FIG. 1 is a head and shoulders front view of a patient to whom an electroencephalographic cap has been applied.
FIG. 2 is a head and shoulders side view of the patient and cap shown in FIG. 1.
The preferred arrangement of a harness to hold an electrode cap in position is illustrated in the drawings.
Referring to the drawings a cap 1 formed of a flexible substantially stretchable material is held in place by a pair of elastic straps 2 and 3 attached to sides 4 and 5 of the cap 1 and extending to and connected to a harness band 6. As shown, the elastic strap 2 extends from the left side 4 of the cap 1 (as it is positioned on the patient's head) under the patient's chin, and is attached to the harness band 6 at a point 7 located just ahead of the patient's right arm pit. Similarly the other elastic strap 3 extends from the right side 5 of the cap to a point 8 on the harness band in front of the patient's left arm pit.
The harness band 6 is preferably made of a strip of an elastic material to which strips of "Velcro" (a releasable fastening material having mating areas comprising a large number of miniature plastic or metal hooks interengaging the hooks of the mating piece) are attached to provide an easy method of fastening the ends of the band together with a proper tension in the band. Other means, such as a conventional belt buckle, can also be used. Likewise mating pieces of Velcro may be incorporated in the lower ends of the elastic straps 2 and 3 and to the harness band 6 at the points or areas 7 and 8 to connect the straps 2 and 3 to the band 6.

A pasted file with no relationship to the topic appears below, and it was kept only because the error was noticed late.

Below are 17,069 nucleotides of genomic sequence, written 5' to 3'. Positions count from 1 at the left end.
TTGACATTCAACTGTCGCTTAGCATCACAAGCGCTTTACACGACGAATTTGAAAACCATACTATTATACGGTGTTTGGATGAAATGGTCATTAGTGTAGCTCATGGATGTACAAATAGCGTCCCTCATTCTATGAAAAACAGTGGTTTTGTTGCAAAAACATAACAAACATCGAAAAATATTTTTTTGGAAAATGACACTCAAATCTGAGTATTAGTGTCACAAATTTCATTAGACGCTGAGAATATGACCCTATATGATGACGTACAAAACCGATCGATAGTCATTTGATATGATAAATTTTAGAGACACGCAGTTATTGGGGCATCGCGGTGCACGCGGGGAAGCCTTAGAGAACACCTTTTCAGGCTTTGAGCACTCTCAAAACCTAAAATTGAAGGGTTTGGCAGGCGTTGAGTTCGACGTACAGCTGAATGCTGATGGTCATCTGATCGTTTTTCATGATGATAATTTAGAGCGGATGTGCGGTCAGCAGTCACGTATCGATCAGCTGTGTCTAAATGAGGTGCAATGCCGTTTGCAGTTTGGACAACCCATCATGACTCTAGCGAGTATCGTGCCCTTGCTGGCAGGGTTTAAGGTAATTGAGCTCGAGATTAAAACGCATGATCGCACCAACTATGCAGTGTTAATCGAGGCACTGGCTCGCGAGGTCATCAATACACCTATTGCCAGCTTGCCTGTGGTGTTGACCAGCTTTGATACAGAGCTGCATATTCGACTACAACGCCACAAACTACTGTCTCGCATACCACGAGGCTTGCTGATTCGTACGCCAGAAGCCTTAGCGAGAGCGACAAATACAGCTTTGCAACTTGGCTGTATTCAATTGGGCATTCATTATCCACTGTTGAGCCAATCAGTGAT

The cap 1 is fitted with electrodes, not shown, each of which is connected to a terminal lead 9 adapted to be connected to the electronic portions of the E.E.G. apparatus.
The important feature is that the elastic straps 2 and 3 exert no substantial force against the patient's face or against his neck. Furthermore, a crossing point 10 of the straps 2 and 3 is located as close as possible to skeletal joint between the patient's skull and backbone as approximately indicated by a point 11 in FIG. 2.
If the patient is tilted back in a chair or is reclining his head tends to tip backward thus tensioning the elastic straps 2 and 3 without the exertion of any muscular action by the patient. The minimization of muscular exertion by the patient particularly in the face and neck muscles greatly reduces the extraneous voltages appearing at the electrodes and thus permits greater accuracy in detecting brain activity.